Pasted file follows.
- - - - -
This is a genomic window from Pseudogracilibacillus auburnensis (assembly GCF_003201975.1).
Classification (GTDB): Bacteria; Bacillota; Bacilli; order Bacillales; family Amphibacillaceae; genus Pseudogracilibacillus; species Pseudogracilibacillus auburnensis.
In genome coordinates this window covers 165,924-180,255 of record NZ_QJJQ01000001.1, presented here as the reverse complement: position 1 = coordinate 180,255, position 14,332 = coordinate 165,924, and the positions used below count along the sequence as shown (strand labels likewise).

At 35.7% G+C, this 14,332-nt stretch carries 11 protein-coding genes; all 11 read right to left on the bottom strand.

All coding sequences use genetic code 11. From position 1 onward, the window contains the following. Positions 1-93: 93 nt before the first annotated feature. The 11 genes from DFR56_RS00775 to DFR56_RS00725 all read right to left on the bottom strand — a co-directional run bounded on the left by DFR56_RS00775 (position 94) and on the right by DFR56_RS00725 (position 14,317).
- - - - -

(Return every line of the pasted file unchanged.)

This is a genomic window from Pseudogracilibacillus auburnensis (assembly GCF_003201975.1).
Classification (GTDB): Bacteria; Bacillota; Bacilli; order Bacillales; family Amphibacillaceae; genus Pseudogracilibacillus; species Pseudogracilibacillus auburnensis.
In genome coordinates this window covers 165,924-180,255 of record NZ_QJJQ01000001.1, presented here as the reverse complement: position 1 = coordinate 180,255, position 14,332 = coordinate 165,924, and the positions used below count along the sequence as shown (strand labels likewise).

At 35.7% G+C, this 14,332-nt stretch carries 11 protein-coding genes; all 11 read right to left on the bottom strand.

All coding sequences use genetic code 11. From position 1 onward, the window contains the following. Positions 1-93: 93 nt before the first annotated feature. The 11 genes from DFR56_RS00775 to DFR56_RS00725 all read right to left on the bottom strand — a co-directional run bounded on the left by DFR56_RS00775 (position 94) and on the right by DFR56_RS00725 (position 14,317).